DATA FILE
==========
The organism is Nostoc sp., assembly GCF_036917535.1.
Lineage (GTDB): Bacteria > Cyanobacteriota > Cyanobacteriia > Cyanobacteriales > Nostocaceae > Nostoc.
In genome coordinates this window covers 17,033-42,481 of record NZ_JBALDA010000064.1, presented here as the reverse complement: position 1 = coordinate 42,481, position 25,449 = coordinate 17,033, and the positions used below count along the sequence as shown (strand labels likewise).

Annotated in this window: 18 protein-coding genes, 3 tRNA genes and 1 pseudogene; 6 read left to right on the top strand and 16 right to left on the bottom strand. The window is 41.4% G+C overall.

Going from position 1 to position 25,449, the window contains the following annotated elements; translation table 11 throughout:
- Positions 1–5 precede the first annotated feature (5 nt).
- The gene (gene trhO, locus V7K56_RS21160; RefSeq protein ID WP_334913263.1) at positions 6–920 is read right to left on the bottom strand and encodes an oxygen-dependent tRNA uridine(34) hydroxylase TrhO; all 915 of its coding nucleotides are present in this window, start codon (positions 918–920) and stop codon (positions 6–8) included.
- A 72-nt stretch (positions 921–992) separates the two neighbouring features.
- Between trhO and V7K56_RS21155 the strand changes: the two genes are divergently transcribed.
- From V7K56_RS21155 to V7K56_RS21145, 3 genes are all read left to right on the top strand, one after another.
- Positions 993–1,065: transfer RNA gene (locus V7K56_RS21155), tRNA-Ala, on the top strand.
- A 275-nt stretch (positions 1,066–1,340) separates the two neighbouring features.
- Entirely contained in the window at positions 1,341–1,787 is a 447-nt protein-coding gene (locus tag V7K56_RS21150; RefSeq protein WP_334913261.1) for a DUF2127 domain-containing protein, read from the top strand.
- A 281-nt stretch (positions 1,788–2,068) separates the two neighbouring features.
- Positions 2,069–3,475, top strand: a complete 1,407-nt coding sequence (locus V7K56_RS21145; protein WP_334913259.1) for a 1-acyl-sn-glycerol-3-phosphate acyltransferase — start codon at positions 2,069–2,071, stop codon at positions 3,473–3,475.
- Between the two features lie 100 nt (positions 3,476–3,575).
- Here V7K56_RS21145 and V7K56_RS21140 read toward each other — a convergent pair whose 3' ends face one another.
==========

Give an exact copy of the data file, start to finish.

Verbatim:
The organism is Nostoc sp., assembly GCF_036917535.1.
Lineage (GTDB): Bacteria > Cyanobacteriota > Cyanobacteriia > Cyanobacteriales > Nostocaceae > Nostoc.
In genome coordinates this window covers 17,033-42,481 of record NZ_JBALDA010000064.1, presented here as the reverse complement: position 1 = coordinate 42,481, position 25,449 = coordinate 17,033, and the positions used below count along the sequence as shown (strand labels likewise).

Annotated in this window: 18 protein-coding genes, 3 tRNA genes and 1 pseudogene; 6 read left to right on the top strand and 16 right to left on the bottom strand. The window is 41.4% G+C overall.

Going from position 1 to position 25,449, the window contains the following annotated elements; translation table 11 throughout:
- Positions 1–5 precede the first annotated feature (5 nt).
- The gene (gene trhO, locus V7K56_RS21160; RefSeq protein ID WP_334913263.1) at positions 6–920 is read right to left on the bottom strand and encodes an oxygen-dependent tRNA uridine(34) hydroxylase TrhO; all 915 of its coding nucleotides are present in this window, start codon (positions 918–920) and stop codon (positions 6–8) included.
- A 72-nt stretch (positions 921–992) separates the two neighbouring features.
- Between trhO and V7K56_RS21155 the strand changes: the two genes are divergently transcribed.
- From V7K56_RS21155 to V7K56_RS21145, 3 genes are all read left to right on the top strand, one after another.
- Positions 993–1,065: transfer RNA gene (locus V7K56_RS21155), tRNA-Ala, on the top strand.
- A 275-nt stretch (positions 1,066–1,340) separates the two neighbouring features.
- Entirely contained in the window at positions 1,341–1,787 is a 447-nt protein-coding gene (locus tag V7K56_RS21150; RefSeq protein WP_334913261.1) for a DUF2127 domain-containing protein, read from the top strand.
- A 281-nt stretch (positions 1,788–2,068) separates the two neighbouring features.
- Positions 2,069–3,475, top strand: a complete 1,407-nt coding sequence (locus V7K56_RS21145; protein WP_334913259.1) for a 1-acyl-sn-glycerol-3-phosphate acyltransferase — start codon at positions 2,069–2,071, stop codon at positions 3,473–3,475.
- Between the two features lie 100 nt (positions 3,476–3,575).
- Here V7K56_RS21145 and V7K56_RS21140 read toward each other — a convergent pair whose 3' ends face one another.